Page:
as to prevent meaningful review,” remand is required. Kastner, 697 F.3d at 646 (quotations and
Shanahan challenges the ALJ’s step four findings regarding his residual functional capacity
and ability to perform past relevant work. Specifically, he argues the ALJ erred by (1) failing to
consider the effects of non-severe impairments on his RFC, (2) dismissing his subjective testimony
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regarding his limitations, (3) relying too heavily on unreliable medical expert testimony, and (4)
relying on an inaccurate DOT classification.
Residual Functional Capacity
A claimant's RFC represents the maximum he can do in a work setting despite his mental
and physical limitations. 20 C.F.R. § 404.1545(a). An RFC determination must account for the
combined effects of all impairments, including those that are not severe.” Villano v. Astrue, 556
F.3d 558, 563 (7th Cir. 2009). The ALJ must follow a two-step process in considering a claimant’s
symptoms. First, he must determine whether there is an underlying medically determinable
physical or mental impairment(s) that could reasonably be expected to produce the claimant’s pain
or symptoms. See Nicholson v. Astrue, 341 F. App'x 248, 251 (7th Cir. 2009). Second, the ALJ
must evaluate the intensity, persistence, and limiting effects of the claimant’s symptoms to
determine the extent to which they limit the claimant’s functioning. See 20 C.F.R. § 404.1529(c).
Consideration of Non-Severe Impairments
In Shanahan’s case, the ALJ failed to consider the effects of Shanahan’s hypertension,
bilateral carpel tunnel syndrome, and prostatic hyperplasia on his RFC. Although the ALJ
previously found that these impairments were not severe, he remained obligated to consider their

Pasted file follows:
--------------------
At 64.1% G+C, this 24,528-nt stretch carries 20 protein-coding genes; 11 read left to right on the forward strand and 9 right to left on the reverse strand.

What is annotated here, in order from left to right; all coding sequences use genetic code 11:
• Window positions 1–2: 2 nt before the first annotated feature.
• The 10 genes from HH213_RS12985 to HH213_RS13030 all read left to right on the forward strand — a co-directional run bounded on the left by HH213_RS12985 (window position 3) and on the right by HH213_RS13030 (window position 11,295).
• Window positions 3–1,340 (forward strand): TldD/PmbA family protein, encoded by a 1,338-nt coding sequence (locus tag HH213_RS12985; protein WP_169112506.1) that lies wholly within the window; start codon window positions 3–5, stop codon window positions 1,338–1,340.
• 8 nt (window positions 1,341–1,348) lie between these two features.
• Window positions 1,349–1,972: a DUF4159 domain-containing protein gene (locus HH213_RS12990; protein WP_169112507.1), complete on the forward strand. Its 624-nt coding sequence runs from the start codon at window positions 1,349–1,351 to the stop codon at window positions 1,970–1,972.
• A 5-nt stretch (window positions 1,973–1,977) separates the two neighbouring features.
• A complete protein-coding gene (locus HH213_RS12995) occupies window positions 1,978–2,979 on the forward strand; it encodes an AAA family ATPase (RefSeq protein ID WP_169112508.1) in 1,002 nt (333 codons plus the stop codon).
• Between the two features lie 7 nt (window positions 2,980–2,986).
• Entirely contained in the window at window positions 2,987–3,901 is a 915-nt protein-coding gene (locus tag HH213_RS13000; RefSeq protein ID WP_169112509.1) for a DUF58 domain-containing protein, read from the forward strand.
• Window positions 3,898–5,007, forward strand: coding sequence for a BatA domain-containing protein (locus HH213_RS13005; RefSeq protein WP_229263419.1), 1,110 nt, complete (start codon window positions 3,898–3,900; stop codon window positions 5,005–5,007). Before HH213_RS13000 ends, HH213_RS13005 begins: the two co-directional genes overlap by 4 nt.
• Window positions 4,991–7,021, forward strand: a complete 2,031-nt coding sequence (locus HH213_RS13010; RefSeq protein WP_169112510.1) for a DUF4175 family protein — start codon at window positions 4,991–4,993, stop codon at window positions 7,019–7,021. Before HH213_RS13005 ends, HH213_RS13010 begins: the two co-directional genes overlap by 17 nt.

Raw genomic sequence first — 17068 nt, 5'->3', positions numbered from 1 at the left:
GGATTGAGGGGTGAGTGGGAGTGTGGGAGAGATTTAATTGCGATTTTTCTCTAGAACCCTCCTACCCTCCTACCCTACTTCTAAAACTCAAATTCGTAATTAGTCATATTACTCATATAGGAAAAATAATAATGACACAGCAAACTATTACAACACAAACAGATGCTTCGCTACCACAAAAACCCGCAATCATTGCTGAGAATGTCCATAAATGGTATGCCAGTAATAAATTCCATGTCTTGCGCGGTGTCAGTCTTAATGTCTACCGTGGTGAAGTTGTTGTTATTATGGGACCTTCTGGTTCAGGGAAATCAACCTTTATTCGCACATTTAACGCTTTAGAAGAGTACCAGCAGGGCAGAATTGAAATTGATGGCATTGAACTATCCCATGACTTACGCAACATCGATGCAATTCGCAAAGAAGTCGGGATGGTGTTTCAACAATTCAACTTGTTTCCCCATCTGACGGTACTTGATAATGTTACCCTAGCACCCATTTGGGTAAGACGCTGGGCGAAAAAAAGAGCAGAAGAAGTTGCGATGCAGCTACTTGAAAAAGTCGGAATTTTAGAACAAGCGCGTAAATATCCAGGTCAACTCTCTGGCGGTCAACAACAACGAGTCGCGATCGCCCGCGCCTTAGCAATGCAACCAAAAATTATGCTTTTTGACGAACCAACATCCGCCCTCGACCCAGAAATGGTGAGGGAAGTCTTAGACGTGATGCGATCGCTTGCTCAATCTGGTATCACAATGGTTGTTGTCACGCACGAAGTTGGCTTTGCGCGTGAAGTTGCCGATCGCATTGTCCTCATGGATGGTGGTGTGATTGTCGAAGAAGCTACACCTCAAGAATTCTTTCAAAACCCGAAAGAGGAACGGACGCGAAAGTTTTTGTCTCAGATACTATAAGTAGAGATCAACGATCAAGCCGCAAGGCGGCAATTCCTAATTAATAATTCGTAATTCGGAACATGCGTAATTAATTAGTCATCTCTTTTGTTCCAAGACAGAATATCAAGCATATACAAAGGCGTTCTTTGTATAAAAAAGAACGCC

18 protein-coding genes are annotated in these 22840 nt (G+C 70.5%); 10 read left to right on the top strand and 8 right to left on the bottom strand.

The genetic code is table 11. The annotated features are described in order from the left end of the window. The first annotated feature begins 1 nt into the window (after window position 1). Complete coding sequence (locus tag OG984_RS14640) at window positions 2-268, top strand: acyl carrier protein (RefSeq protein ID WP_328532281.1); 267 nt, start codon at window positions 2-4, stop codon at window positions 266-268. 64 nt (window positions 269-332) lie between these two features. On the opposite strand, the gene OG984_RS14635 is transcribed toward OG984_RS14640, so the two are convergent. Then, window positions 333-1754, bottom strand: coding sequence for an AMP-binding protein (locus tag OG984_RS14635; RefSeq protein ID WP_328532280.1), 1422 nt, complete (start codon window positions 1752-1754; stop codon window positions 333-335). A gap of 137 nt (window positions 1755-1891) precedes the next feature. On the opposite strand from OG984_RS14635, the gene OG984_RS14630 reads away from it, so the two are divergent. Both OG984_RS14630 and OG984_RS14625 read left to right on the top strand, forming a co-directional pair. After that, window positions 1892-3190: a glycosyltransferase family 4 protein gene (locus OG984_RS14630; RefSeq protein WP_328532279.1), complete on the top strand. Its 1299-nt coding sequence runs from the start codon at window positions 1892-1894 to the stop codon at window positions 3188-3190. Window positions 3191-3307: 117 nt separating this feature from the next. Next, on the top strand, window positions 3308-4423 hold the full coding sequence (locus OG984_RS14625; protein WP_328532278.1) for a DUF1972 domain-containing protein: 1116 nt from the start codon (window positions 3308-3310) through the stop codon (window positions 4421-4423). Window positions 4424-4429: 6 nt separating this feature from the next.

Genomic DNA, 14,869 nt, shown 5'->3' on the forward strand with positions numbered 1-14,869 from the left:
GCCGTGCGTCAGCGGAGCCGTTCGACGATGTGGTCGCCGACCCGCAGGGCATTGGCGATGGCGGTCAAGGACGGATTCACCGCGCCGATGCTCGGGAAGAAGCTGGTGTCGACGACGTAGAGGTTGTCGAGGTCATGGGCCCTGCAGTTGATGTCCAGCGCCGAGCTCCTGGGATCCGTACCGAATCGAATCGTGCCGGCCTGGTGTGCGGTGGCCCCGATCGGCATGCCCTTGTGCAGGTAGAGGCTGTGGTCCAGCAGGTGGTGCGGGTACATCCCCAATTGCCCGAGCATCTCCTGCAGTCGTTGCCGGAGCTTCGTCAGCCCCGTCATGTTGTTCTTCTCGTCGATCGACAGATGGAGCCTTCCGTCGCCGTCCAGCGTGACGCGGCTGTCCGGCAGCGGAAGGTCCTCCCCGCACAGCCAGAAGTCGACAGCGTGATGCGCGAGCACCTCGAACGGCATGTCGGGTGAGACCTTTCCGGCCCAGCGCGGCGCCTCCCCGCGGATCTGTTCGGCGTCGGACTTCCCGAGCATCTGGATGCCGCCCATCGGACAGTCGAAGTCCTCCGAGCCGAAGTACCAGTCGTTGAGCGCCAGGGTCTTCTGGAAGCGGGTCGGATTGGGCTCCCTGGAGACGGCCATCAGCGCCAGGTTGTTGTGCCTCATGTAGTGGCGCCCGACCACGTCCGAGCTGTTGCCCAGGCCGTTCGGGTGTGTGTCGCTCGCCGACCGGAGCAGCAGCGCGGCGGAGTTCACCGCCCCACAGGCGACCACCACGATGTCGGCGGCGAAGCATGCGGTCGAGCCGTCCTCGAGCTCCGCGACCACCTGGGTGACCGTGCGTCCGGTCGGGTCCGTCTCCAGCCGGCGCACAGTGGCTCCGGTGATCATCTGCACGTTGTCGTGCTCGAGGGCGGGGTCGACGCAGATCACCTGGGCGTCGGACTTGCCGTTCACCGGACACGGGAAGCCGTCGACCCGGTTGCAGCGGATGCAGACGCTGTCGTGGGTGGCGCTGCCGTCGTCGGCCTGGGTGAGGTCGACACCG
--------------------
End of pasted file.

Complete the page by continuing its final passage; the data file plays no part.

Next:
effects in his separate assessment of Shanahan’s RFC. See § 404.1545(a)(2). The ALJ’s opinion
is also devoid of mention, let alone consideration, of other medical conditions evidenced in the
record, such as Shanahan’s gastroesophageal reflux disease and history of colon polyps for which
Shanahan required endoscopy and colonoscopy procedures in February 2016, mere months after
his date last insured. (Dkt. 10 at R. 301–03; 310-18). The ALJ’s boilerplate explanation that he
“has considered all symptoms and the extent to which these symptoms can reasonably be accepted
as consistent with the objective medical evidence and other evidence” is not enough. (Id. at R. 23).
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Shanahan raised these conditions to the ALJ and produced medical evidence to support the
diagnoses, so they required consideration. See Spicher v. Berryhill, 898 F.3d 754, 759 (7th Cir.
2018). Moreover, the ALJ precluded himself from review of the combined effects of Shanahan’s
impairments by not considering the effects of many in the first place. This, too, was error. See §
In evaluating Shanahan’s RFC, the ALJ dismissed Shanahan’s subjective statements
regarding the intensity, persistence, and limiting effects of his symptoms on grounds that the
statements “are not entirely consistent with the medical evidence and other evidence in the
record….” (Dkt. 10 at R. 24). An ALJ’s credibility determination is reviewed with deference and
is reversed “only if it is so lacking in explanation or support that” it is “patently wrong.” Simila v.
Astrue, 573 F.3d 503, 517 (7th Cir. 2009) (quotations and citation omitted). The ALJ must
nevertheless “articulate specific reasons for discounting a claimant’s testimony” and cannot
“rely solely on a conflict between the objective medical evidence and the claimant's testimony
as a basis for a negative credibility finding.” Schmidt v. Barnhart, 395 F.3d 737, 746–47 (7th Cir.
2005); se e also Johnson v. Barnhart, 449 F.3d 804, 806 (7th Cir. 2006) (“[T]he administrative
law judge cannot disbelieve her testimony solely because it seems in excess of the ‘objective’
medical testimony.”). 20 C.F.R. § 404.1529 requires the ALJ to consider multiple sources of
evidence in making a credibility determination, including the claimant’s daily activities and the
efficacy of medications in relieving the claimant’s pain.
At the outset, the ALJ relied only on medical evidence and medical expert testimony to
support his adverse credibility determination and failed to consider other factors such as
Shanahan’s daily activities or the efficacy of the pain medication he takes. (Dkt. 10 at R. 24-25).